The dating scene at Oxford can feel very strange. In my first French tutorial the tutor told us how he met his wife in fresher’s week, bonding over a forgotten jacket and they’ve been together ever since. Yet dating in Oxford seems to be full of extremes. With students often left feeling overwhelmed by Oxford’s workload, a common tendency is to swear off relationships altogether. The word ‘relationship’ nowadays has a vastly different meaning; many people avoid relationships because the label to them means a life partner for eternity. Yet on the other hand, hook-up culture in Oxford is very much real. Students manage to fit no-strings-attached casual sex into the small hours of the morning, around busy social lives and academic schedules.
Some Oxonians consider dating within college to be as extreme as incest, yet other students report sleeping with their college grandmother or son. The college family system in Oxford creates a precariously platonic arrangement. Going out with someone in college is easy while it lasts; breakfasts in hall, constant bumping into each other, gazing through a candle at a formal dinner. Yet when the inevitably short-lived relationship ends, living in such close proximity creates awkward encounters or apathy. Taylor Swift’s All Too Well (the ten-minute version) becomes startingly relatable on walks through Christ Church meadow. Colleges are close-knit environments, but this also leads to gossip. From my room in Bear Lane, I have heard every single word of a two-hour long conversation about my peers’ love lives and now have enough content to write several novels.
Once the novelty of people in college wears off, students tend to look elsewhere for love interests. There are endless ways to meet new people in Oxford from libraries, cafes, and society events to clubs. It is impossible to kiss anyone in this city without seeing them again. Inevitably in a matter of days, hours, or weeks you’ll see them en route to the same careers fair or lurking in a Tesco aisle.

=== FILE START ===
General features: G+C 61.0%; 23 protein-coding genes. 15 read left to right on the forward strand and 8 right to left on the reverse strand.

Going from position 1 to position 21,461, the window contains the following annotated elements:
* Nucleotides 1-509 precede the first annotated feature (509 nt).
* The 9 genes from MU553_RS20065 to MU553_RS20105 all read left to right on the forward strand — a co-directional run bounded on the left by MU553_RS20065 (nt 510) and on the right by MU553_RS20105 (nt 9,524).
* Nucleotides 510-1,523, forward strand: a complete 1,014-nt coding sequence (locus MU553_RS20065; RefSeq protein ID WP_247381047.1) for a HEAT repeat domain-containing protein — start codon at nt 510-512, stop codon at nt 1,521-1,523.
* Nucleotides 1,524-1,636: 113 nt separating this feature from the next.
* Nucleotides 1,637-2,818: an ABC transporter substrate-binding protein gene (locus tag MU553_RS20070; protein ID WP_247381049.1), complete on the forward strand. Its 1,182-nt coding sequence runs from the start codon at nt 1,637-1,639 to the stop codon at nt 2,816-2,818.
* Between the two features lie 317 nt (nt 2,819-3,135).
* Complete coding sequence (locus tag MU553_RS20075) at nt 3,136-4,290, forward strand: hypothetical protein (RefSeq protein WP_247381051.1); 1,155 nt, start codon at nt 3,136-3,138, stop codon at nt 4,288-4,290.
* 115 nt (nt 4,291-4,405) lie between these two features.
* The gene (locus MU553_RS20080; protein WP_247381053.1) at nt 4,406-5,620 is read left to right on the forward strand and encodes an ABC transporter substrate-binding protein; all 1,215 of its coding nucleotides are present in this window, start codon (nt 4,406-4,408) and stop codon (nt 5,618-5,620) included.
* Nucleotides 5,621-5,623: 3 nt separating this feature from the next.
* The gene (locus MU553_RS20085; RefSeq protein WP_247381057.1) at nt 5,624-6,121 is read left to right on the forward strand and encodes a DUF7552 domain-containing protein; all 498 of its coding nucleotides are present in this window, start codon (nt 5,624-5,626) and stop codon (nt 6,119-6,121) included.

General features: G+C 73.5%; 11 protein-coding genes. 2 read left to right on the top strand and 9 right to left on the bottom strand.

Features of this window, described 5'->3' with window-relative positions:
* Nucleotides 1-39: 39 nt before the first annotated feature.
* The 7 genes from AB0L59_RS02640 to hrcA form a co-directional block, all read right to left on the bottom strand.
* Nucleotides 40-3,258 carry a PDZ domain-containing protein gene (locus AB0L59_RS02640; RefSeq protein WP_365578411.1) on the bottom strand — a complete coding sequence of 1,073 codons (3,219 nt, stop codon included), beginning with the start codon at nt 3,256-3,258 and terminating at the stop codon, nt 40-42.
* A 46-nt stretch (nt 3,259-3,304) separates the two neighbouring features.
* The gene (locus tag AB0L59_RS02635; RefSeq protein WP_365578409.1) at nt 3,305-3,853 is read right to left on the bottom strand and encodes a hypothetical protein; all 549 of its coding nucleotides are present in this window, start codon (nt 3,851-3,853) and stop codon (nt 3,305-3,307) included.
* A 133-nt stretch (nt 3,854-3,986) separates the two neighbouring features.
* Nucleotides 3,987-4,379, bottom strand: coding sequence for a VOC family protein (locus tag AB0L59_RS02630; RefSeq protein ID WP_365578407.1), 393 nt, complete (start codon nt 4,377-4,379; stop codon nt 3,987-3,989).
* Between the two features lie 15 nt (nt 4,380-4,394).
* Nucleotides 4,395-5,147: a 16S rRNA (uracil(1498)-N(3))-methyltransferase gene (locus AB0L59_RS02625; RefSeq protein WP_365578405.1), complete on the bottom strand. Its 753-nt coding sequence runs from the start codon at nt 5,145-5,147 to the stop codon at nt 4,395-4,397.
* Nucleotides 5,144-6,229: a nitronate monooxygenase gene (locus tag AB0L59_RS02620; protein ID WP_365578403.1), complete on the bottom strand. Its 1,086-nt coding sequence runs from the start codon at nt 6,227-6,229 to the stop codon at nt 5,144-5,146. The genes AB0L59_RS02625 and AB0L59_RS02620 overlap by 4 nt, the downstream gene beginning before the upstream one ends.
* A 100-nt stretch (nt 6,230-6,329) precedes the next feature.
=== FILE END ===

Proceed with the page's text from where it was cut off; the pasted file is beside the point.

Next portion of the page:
A common alternative to snogging a stranger against a sweaty wall is dating apps. These apps used to scare me but over coffee a friend told me she had met a nice boyfriend online. Tinder provides an empty void of swiping past faces. It’s like a cattle auction. Boys declare they don’t believe penguins are real and the biggest risk they’ve taken is going shopping on acid. Some men will message saying they just want you to come to their hotel and hook-up before their girlfriend discovers their account. For the about me section one boy wrote ‘The last time I was someone’s type I was donating blood.’ Another bio read ‘I am a student, I live in a room, and I happen to have feet.’ I’m not going to fall head over feet for that. I get the ick from reading the descriptions. My irritational ick list includes empty rucksacks, not using a mouse, the slow tying of shoelaces, caffeine-free coke and buying a pint of milk from McDonalds after a night out. Meeting people for the first time from Tinder is nerve-wracking. It’s a relief when it’s not an elderly catfish arriving at Turf Tavern. That’s if they arrive, of course. It’s even easier to ghost someone you’ve met online and cancel at the last minute to get a train back to Clapham to see your dog. Dogs are an effective way to lure people into your profile. Stuffed cats can also be intriguing.
Dating in Oxford can feel like a minefield. It’s a world of extremes with most people appearing to just be either after friends with benefits or a soulmate to settle down with. I struggle to find the in-between. History repeats itself. I matched with dozens of people with the same name as my first Oxford boyfriend, back as a naïve seventeen-year-old fresher. Miscommunication is a big problem too. For Oxonians it seems to be all or nothing. Amongst our jampacked days surely there must be some time to meet new people while we’re still in our prime.
Image credit: Danny Lines